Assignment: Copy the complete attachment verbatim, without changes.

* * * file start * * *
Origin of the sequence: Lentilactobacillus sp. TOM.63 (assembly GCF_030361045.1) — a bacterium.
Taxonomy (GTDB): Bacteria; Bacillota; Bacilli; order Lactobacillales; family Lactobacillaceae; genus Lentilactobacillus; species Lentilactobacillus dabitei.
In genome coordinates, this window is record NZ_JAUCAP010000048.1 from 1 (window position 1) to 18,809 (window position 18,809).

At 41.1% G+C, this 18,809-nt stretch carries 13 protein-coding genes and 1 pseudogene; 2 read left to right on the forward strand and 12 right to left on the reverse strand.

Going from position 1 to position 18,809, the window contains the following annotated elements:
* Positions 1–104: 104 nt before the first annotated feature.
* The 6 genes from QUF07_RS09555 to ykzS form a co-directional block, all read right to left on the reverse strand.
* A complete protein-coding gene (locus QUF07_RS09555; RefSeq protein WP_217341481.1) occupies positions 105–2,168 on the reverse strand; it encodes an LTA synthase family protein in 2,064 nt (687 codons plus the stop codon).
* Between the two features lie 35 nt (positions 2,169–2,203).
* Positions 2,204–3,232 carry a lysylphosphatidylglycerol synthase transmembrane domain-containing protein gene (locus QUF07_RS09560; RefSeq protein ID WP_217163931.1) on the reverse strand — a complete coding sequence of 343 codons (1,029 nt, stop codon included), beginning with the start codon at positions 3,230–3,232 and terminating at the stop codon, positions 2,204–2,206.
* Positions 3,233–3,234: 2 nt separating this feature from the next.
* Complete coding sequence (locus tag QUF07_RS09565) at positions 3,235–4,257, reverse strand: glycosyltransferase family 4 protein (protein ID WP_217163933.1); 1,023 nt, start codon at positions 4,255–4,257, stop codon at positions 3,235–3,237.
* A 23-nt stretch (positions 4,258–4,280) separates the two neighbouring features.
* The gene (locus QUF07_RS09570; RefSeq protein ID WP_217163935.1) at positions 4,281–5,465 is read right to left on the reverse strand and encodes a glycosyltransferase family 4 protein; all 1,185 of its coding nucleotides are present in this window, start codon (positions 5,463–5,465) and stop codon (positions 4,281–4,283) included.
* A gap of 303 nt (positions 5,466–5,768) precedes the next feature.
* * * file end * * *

Origin of the sequence: Lentilactobacillus sp. TOM.63 (assembly GCF_030361045.1) — a bacterium.
Taxonomy (GTDB): Bacteria; Bacillota; Bacilli; order Lactobacillales; family Lactobacillaceae; genus Lentilactobacillus; species Lentilactobacillus dabitei.
In genome coordinates, this window is record NZ_JAUCAP010000048.1 from 1 (window position 1) to 18,809 (window position 18,809).

At 41.1% G+C, this 18,809-nt stretch carries 13 protein-coding genes and 1 pseudogene; 2 read left to right on the forward strand and 12 right to left on the reverse strand.

Going from position 1 to position 18,809, the window contains the following annotated elements:
* Positions 1–104: 104 nt before the first annotated feature.
* The 6 genes from QUF07_RS09555 to ykzS form a co-directional block, all read right to left on the reverse strand.
* A complete protein-coding gene (locus QUF07_RS09555; RefSeq protein WP_217341481.1) occupies positions 105–2,168 on the reverse strand; it encodes an LTA synthase family protein in 2,064 nt (687 codons plus the stop codon).
* Between the two features lie 35 nt (positions 2,169–2,203).
* Positions 2,204–3,232 carry a lysylphosphatidylglycerol synthase transmembrane domain-containing protein gene (locus QUF07_RS09560; RefSeq protein ID WP_217163931.1) on the reverse strand — a complete coding sequence of 343 codons (1,029 nt, stop codon included), beginning with the start codon at positions 3,230–3,232 and terminating at the stop codon, positions 2,204–2,206.
* Positions 3,233–3,234: 2 nt separating this feature from the next.
* Complete coding sequence (locus tag QUF07_RS09565) at positions 3,235–4,257, reverse strand: glycosyltransferase family 4 protein (protein ID WP_217163933.1); 1,023 nt, start codon at positions 4,255–4,257, stop codon at positions 3,235–3,237.
* A 23-nt stretch (positions 4,258–4,280) separates the two neighbouring features.
* The gene (locus QUF07_RS09570; RefSeq protein ID WP_217163935.1) at positions 4,281–5,465 is read right to left on the reverse strand and encodes a glycosyltransferase family 4 protein; all 1,185 of its coding nucleotides are present in this window, start codon (positions 5,463–5,465) and stop codon (positions 4,281–4,283) included.
* A gap of 303 nt (positions 5,466–5,768) precedes the next feature.